Making Compost

My life has suddenly become rather focused on compost in the last few days. I’ve been, as I’ve mentioned in the past, rather interested in food waste for awhile.

While my interest in compost has remained about at the level mentioned in the linked post, my compost solutions have improved. Sort of.

They’ve improved in that I have a couple of potential methods now to compost some of this stuff. I spoke in the above link about “a specific composting system” that Bill and I would acquire some two or three years ago. And we kept putting it off because we didn’t know what to do with the finished compost. I’d chat with folks, but no one needed it.

Well, serendipity struck. That system? It’s an electric, indoor composter. And we’d been eyeballing it for awhile, but then a friend had to move and gave us hers. It’d been unplugged for a bit (and remained unplugged for QUITE a bit more at our place), but we had it. We just didn’t have a spot for compost yet. And she emphatically warned me that the machine wouldn’t handle everything we’d have to throw at it.

Serendipity again. I finally decided to email the local community garden, and see if I could join. After filling out an application, they said yes! I don’t have an assigned plot yet, but I have committed to gardening and being a community member there.

And they have a compost system! And, hopefully, I’ll be able to use my finished compost there!

I’m almost more excited about this than I am about the actual gardening. Not because I do not love growing my own tomatoes, but because I’m neither good at growing my own tomatoes, nor will I ever grow enough to supply myself. But I can make sure that my organic1 materials are being fully used up.

This was already important to me. But I’ve finally just started reading, American Wasteland by Jonathon Bloom, and it’s REALLY getting to me. I’m only a few chapters in, and the point is being driven home about nutrient cycling2. And methane gas. I could go onto an ecological lecture about “nature will find a way,” but you all already know that. The basic gist is, we can use these nutrients in a way that most benefits ourselves and nature as we want it to be, or we could let anaerobic bacteria use these nutrients. But they’re gonna get used.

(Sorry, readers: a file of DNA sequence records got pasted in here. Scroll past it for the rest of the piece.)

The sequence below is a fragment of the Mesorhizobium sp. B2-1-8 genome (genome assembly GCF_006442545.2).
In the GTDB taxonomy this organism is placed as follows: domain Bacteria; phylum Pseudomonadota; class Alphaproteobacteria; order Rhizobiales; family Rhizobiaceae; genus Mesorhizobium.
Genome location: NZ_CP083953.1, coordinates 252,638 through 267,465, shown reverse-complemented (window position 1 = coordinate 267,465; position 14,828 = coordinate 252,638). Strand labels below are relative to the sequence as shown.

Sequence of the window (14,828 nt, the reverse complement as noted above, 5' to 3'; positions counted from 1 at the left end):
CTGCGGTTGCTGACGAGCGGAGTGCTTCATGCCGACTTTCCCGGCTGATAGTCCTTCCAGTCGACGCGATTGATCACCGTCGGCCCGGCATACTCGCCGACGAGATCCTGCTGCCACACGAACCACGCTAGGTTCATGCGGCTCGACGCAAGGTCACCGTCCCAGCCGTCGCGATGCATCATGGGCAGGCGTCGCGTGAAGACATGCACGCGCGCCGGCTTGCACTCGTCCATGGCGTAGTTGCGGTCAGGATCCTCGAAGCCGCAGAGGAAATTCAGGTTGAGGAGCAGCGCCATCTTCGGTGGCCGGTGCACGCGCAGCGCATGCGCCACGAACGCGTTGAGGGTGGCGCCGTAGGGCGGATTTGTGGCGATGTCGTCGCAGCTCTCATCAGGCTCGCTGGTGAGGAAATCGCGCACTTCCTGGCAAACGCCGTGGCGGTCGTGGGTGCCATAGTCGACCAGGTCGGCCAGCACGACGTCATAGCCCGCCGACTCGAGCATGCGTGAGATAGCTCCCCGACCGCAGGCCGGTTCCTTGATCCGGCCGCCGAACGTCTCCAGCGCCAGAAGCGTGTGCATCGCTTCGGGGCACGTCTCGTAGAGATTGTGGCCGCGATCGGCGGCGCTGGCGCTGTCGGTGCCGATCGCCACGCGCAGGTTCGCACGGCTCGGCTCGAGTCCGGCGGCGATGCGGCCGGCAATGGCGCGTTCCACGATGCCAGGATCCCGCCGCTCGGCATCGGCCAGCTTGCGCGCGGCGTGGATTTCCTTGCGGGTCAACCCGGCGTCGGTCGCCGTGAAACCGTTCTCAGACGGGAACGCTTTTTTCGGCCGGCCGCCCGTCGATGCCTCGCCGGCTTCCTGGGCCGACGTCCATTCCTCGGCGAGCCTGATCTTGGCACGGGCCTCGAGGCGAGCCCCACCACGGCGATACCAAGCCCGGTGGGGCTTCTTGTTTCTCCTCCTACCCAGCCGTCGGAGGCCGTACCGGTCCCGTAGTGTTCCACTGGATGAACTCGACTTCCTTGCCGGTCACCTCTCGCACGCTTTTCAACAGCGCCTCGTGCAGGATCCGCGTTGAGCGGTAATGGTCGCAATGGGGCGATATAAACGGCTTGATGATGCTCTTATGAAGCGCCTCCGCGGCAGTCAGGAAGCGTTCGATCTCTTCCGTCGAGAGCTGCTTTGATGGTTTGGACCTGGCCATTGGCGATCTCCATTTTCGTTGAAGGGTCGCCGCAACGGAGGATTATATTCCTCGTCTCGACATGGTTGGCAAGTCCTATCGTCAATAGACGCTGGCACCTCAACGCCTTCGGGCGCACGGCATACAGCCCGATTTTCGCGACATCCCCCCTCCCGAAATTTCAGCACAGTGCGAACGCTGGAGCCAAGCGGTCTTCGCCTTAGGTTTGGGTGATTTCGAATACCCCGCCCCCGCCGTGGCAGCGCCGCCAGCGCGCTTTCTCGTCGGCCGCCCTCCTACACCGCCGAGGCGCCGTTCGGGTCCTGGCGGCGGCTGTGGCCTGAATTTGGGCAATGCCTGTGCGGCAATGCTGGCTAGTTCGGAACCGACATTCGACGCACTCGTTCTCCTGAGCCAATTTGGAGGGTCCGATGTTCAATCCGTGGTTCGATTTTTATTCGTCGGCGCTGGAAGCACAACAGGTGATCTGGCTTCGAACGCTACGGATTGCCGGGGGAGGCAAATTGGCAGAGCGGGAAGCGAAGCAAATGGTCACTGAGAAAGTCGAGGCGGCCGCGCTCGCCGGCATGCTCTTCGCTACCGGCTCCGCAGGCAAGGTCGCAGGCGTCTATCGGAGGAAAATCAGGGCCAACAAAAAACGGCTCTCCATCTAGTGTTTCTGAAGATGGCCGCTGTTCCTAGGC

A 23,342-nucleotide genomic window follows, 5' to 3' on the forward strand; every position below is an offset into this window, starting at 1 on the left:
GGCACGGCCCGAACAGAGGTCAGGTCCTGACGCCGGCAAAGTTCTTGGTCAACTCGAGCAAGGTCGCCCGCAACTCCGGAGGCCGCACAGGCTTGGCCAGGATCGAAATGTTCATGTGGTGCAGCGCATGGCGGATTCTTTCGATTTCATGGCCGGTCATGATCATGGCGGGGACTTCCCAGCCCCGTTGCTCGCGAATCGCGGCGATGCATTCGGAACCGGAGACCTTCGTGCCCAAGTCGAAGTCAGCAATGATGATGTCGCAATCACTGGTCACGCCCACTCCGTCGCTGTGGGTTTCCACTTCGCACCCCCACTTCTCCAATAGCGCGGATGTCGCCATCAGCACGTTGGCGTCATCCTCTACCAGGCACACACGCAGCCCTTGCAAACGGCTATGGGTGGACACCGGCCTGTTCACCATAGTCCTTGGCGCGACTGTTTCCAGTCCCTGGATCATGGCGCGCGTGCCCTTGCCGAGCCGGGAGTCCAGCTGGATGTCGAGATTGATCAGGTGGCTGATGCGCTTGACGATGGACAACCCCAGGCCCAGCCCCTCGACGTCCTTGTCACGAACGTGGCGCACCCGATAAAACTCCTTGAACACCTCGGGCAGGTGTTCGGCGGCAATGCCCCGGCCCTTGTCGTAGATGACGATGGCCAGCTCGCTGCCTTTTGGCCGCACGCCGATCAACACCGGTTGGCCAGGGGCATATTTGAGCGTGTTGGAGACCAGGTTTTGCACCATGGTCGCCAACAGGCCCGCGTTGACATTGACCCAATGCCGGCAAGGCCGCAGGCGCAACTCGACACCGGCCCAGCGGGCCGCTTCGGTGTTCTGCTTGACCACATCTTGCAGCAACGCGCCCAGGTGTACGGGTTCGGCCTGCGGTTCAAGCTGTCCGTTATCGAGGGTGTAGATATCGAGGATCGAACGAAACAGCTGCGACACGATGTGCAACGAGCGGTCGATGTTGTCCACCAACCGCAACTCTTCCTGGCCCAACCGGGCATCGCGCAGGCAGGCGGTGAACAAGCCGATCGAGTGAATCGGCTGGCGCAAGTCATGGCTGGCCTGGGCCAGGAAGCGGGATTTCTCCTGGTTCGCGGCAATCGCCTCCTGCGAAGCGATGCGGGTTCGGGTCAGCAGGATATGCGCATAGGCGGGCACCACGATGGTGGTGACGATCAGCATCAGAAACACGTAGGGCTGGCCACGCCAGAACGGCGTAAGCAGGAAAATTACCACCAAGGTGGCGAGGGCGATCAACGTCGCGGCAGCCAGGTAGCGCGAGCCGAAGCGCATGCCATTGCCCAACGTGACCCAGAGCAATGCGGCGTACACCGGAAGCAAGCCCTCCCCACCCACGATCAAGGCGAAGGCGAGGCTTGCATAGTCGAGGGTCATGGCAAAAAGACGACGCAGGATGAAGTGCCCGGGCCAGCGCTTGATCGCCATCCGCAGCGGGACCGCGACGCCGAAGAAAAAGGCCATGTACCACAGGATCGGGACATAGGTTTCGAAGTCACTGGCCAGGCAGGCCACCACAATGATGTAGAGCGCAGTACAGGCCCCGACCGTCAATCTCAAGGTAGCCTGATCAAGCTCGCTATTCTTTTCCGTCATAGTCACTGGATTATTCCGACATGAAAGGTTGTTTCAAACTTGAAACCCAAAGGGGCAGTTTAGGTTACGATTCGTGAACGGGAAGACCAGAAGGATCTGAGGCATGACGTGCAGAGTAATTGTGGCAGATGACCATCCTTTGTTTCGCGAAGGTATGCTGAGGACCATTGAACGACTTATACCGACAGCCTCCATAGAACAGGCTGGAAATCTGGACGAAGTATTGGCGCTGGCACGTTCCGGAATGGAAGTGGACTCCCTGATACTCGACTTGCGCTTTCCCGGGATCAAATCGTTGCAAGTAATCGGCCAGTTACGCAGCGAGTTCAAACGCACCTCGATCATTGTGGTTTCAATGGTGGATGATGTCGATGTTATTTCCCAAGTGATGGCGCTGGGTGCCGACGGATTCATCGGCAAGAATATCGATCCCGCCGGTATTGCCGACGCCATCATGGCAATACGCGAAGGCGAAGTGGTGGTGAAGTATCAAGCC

Anyway, back to my compost situation. I’m pretty excited about it. I’m already saving scraps, so I can figure out where and how to best put them. I’ve looked at this LifeHacker post about puree for faking compost and decided that while THAT won’t be what I do, puree is not a bad idea for while I’m storing scraps. (Takes up less freezer space.) And I’m learning the rules, if not quite ALL of the “whys,” of my community garden’s compost rules. For example, no cooked foods (don’t want to attract the not-so-friendly neighborhood Rodentia sp.) and no “old, uncooked tofu” (I have no idea why, but I assume it has something to do with the microbial community that made it tofu, but possibly something else about the production process).

I plugged in the electric composter a week ago yesterday. I was supposed to add some stuff & then let it go for a week before adding more. Yesterday, late in the evening, I added more. I must admit, I’m a hair intimidated. I’m concerned that what I added last week (strips of corn husks that didn’t work out for tamales) will have been wrong somehow. I’m also concerned I’m going to fail at properly balancing the stuff (baking soda and sawdust) that keeps it from stinking. And, frankly? It’s kinda loud. Bill called it, “annoying as shit” this morning. He’s not wrong. We’re going to have to see if we can muffle the occasional bigger noise it makes. And then, eventually, I have to hope I’m going to get permission to use my compost in my bed.

Interestingly, I’ve been emailing about compost with the garden managers, which is why I know about things like “no cooked foods” and I’ve learned that they have “compost duty” and this is partially who coordinates with the MASTER COMPOSTER.

Guys, this isn’t just some title they give the person at the garden. No, it’s a real, awesome thing. And, at least once before, the garden has had a workshop with someone who IS a Master Composter.

Got to admit, this may be a new life goal. Eventually. Not for a long time, though. I still have to get my Cicerone certification first.

But I can be just doing regular compost between now and then. And I love that. And I will, undoubtedly, learn more about it just by doing. Can’t get more wonderful than that.

Except maybe, maybe, growing my own tomatoes in a bed treated with my own compost.

1 By which I mean “carbon-based” and not “grown in a specific manner regulated by law.” On this blog, that’s an important clarification.

2 And grr at myself. Why? Because until I typed that, I’d not thought about nearly failing my written comprehensive examination for my M.Sc. And now I’m frustrated at that again.